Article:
Reviews

The Game of Monogamy

Author: Matt Schild
10/04/2010 | Aversion.com | www.aversion.com | Album Review
A decade ago, Tim Kasher tackled the notion of monogamy, or rather the failure to hold true to monogamy with Cursive in that band's Domestica (review) (Saddle Creek), an album that was perilously inspired by his own divorce. With his first proper solo album, Kasher addresses the perils of the committed lifestyle head on once more. Things haven't gotten easier for the singer/guitarist to settle down.

Then again, settling down's never easy, even for the most pussy-whipped among us, and The Game of Monogamy reminds us how tough that battle can be. Dropping back onto the determination of a man not wanting to face down a second divorce, Kasher works his way through the mundane moments of married life. Those painful, painful mundane moments: The Game of Monogamy peeks in on a narrator desperately trying to hold a mature relationship together after every bit of novelty's worn down to a nub. One song, he's looking up old girlfriends on Facebook, the next, he's sitting through another couple's ten-year anniversary party marveling in the boring ironies of attending the affair with a woman who he's utterly bored with. He even skips out on the relationship for a bit -- but only long enough to realize how much he's come to cherish everything he thought he loved about the same-old, same-old of a committed relationship. If it's not quite Romeo and Juliet, it's not quite War of the Roses either. Monogamy is a bitch, Kasher tells us, but it's sure better than the alternative.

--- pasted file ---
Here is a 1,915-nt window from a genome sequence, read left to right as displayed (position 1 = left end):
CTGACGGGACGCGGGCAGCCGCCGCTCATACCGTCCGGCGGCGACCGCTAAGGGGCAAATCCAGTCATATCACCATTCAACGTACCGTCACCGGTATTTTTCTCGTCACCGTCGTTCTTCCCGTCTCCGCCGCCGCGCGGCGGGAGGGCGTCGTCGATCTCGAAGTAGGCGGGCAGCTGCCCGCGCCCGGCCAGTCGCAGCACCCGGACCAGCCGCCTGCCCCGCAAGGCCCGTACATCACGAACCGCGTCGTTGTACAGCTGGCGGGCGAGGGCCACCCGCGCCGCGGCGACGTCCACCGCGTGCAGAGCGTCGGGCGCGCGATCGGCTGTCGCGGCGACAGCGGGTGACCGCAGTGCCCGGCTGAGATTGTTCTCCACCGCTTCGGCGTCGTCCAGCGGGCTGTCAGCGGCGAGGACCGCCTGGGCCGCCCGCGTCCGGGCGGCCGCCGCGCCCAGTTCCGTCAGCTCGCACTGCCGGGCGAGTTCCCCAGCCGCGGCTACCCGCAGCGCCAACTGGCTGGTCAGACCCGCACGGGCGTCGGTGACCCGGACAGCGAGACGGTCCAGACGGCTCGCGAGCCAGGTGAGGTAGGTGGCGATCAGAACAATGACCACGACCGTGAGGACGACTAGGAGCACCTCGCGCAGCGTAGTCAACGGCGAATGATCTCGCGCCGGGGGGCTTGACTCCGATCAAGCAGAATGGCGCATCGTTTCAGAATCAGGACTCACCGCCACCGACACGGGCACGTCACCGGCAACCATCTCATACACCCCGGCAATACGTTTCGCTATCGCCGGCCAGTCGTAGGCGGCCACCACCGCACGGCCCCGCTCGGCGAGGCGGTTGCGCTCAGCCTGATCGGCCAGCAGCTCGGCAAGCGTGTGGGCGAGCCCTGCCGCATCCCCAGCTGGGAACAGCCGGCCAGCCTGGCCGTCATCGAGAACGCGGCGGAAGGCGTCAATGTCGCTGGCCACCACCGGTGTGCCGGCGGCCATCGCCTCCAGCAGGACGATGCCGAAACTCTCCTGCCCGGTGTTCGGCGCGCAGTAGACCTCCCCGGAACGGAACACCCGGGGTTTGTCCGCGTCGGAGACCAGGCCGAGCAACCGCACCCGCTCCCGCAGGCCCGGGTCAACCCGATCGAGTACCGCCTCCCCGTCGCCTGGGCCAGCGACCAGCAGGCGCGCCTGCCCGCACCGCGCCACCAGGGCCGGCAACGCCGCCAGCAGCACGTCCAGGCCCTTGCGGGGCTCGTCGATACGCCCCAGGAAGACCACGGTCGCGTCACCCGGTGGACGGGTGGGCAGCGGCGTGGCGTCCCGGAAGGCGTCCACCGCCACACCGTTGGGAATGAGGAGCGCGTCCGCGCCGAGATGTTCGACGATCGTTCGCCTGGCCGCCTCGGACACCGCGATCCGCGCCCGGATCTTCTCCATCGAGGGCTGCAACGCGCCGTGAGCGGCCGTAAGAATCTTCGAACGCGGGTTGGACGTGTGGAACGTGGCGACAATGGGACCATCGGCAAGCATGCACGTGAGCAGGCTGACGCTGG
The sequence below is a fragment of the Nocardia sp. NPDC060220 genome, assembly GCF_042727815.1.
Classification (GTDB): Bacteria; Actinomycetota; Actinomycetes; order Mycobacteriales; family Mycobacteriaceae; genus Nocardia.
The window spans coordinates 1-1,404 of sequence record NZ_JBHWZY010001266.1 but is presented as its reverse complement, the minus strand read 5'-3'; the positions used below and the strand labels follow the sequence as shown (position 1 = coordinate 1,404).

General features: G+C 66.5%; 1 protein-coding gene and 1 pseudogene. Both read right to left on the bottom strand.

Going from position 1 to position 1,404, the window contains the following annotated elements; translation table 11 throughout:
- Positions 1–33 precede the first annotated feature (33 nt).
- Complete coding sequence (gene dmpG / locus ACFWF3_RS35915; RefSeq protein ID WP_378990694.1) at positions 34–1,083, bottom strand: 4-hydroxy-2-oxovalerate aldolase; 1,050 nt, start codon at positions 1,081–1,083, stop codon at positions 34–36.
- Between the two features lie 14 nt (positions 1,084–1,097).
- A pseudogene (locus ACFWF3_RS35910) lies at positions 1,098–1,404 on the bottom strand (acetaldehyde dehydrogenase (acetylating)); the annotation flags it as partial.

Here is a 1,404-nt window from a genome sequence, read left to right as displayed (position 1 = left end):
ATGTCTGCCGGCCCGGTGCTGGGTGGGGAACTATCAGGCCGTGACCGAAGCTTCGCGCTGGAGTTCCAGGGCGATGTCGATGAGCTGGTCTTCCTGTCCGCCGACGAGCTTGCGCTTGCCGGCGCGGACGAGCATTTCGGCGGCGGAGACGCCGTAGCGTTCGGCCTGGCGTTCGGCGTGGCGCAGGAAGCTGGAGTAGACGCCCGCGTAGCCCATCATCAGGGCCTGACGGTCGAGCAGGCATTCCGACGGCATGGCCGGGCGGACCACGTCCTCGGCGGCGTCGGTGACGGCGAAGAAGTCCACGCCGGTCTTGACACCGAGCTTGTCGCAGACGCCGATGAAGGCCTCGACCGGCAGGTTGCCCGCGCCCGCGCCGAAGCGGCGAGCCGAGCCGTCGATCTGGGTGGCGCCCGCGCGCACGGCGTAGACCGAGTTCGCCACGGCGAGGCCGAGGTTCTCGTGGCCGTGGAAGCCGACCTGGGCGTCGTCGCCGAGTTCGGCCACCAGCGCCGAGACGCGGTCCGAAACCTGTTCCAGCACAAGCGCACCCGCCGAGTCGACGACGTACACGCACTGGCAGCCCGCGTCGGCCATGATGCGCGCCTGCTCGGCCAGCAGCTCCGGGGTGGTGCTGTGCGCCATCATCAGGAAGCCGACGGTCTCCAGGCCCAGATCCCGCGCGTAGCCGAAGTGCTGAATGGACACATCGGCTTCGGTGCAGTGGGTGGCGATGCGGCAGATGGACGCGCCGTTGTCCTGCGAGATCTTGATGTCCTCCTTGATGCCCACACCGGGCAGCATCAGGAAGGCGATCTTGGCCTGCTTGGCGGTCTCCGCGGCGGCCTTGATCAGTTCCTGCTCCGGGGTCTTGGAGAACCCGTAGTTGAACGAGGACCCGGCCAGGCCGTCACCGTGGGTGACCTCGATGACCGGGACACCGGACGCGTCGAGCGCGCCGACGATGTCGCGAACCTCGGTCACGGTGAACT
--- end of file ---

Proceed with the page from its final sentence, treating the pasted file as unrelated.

While Kasher's narrator peddles the salvation of monotony on this album, the songwriter is anything but predictable. Dropping the visceral post-hardcore of Cursive, Kasher adopts orchestration, pianos and mid-rate dynamics. It's not quite as singer-songwriter obsessive as his previous semi-solo stint, The Good Life, but it sure ain't going to punish you like Cursive's ferocity. Kasher's comfortable, if not much more than adequate, in his new, grown-up surroundings. When The Game of Monogamy works (as in "Grown Man" and "Monogamy,") Kasher finally seems able to command a band beyond post-hardcore dynamics. When it doesn't, he's grasping at new ideas that aren't quite finished yet.

Monogamy is hard work. Kasher's impressed us with that fact a couple times now. This time around, perhaps with the help of maturity and hindsight, The Game of Monogamy is ready to see it through to the end. It's not a fairytale ending, but it's a realistic ending. There's no happily ever after. Get used to it, kids.
The Game of Monogamy

The Game of Monogamy

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